So what on earth am I rambling about.

Being yanked, torn, ripped, or mildly encouraged (by god) to leave conventional full-time weekly ministry over a year ago, pushed my little family into a wonderful, painful, exciting, terrible spiritual journey that included complete sabatical from church attendance. Actually, that is not completely true, Daniel still attends, but mostly for social reasons. But what this caused was a real search for god outside of some long established evangelical ministry habits. I am not saying that these habits are all bad, but some in fact, are and are causing good folk of good conscience to step outside those limitations and see god in a new way, a real soul-splitting, earth-shaking, holy-cow, way.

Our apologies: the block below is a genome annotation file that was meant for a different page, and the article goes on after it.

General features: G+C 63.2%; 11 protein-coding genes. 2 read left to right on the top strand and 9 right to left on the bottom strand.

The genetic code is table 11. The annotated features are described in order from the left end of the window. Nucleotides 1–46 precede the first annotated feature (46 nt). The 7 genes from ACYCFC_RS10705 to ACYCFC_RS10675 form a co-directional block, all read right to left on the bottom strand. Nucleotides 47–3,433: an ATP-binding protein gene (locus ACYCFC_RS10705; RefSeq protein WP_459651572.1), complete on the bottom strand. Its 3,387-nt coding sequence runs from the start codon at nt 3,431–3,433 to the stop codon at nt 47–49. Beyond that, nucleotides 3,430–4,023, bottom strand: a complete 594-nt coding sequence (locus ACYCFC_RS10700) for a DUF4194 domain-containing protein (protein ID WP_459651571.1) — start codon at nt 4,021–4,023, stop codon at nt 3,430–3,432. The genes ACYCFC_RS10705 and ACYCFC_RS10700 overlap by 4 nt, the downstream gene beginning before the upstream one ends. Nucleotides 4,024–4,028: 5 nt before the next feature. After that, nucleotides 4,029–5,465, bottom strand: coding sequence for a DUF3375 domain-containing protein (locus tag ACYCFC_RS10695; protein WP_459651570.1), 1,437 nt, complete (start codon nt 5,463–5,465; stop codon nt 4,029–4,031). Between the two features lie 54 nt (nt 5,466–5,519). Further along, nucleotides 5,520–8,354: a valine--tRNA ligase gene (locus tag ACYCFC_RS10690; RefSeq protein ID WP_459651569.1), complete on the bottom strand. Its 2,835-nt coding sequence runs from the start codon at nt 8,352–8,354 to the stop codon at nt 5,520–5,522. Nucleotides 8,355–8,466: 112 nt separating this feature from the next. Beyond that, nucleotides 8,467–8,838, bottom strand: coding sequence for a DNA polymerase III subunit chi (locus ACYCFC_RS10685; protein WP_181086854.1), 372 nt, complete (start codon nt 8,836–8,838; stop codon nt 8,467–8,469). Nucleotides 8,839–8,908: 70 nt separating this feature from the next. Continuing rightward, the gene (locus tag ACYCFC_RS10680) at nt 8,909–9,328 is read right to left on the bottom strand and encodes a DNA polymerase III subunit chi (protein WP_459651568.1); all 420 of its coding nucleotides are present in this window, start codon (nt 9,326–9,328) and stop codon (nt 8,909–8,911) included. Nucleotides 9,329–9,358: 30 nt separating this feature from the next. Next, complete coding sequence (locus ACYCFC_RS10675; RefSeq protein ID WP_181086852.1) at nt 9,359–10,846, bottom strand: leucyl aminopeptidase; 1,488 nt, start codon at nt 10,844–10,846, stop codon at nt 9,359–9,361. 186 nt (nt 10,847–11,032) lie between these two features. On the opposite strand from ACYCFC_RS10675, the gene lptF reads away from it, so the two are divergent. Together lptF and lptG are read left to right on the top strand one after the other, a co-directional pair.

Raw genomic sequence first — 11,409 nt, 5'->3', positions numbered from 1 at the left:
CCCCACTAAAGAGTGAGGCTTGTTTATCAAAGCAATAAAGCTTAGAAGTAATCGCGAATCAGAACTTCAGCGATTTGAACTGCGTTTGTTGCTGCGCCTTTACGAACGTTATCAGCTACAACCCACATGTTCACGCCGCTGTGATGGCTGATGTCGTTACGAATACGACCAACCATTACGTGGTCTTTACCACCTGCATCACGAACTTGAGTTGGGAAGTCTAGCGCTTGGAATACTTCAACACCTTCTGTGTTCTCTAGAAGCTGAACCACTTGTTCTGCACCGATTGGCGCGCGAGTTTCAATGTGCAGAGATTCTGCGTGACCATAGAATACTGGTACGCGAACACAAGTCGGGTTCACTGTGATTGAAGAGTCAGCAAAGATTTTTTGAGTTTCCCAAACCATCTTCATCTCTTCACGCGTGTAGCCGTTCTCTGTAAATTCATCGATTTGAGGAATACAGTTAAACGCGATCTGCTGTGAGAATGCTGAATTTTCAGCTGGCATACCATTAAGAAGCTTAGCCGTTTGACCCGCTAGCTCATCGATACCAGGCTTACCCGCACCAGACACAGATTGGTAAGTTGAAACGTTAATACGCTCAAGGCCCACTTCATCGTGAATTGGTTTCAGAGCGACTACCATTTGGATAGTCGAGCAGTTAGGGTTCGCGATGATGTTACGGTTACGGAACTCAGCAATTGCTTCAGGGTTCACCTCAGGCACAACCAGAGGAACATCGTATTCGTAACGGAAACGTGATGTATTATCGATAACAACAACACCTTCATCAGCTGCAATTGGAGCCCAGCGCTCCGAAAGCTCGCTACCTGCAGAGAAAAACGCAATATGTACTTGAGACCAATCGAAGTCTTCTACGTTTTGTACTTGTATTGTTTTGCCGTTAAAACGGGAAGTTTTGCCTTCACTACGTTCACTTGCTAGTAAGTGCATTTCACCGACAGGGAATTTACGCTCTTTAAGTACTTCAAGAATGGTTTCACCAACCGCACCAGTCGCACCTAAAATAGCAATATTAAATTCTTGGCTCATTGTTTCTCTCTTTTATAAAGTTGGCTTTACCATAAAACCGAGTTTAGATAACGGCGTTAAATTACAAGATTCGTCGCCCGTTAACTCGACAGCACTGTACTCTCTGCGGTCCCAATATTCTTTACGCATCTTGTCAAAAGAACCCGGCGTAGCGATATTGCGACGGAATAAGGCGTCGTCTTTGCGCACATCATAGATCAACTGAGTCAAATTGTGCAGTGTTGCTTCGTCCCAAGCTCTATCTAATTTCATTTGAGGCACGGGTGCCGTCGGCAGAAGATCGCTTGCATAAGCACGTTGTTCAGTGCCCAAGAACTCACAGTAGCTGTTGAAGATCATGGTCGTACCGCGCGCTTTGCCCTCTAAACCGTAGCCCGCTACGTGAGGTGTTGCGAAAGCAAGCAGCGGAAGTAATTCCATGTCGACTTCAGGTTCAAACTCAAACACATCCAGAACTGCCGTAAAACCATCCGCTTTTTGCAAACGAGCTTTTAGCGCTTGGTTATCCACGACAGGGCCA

I know that our little trip to Europe would have looked a whole lot different to me five years ago. I would have viewed every cathedral with some sort of post-reformation induced superiority that would have kept me from really thinking about the history of the church, of christianity, and my little place on that amazing timeline. I would have missed the beauty through my well-honed evangelical judgement. I would have viewed someone with a faith that didn't look just like mine with that same judgement and even pity while holding onto my sense of entitlement as "chosen" and completely missing the giant log in my own eye. I would have side stepped anything appearing idolatrous for fear of getting my soul dirty and thus missing the bigger picture. I would have come home well protected by stale doctrine, very comfy in my superiority, and totally unchanged.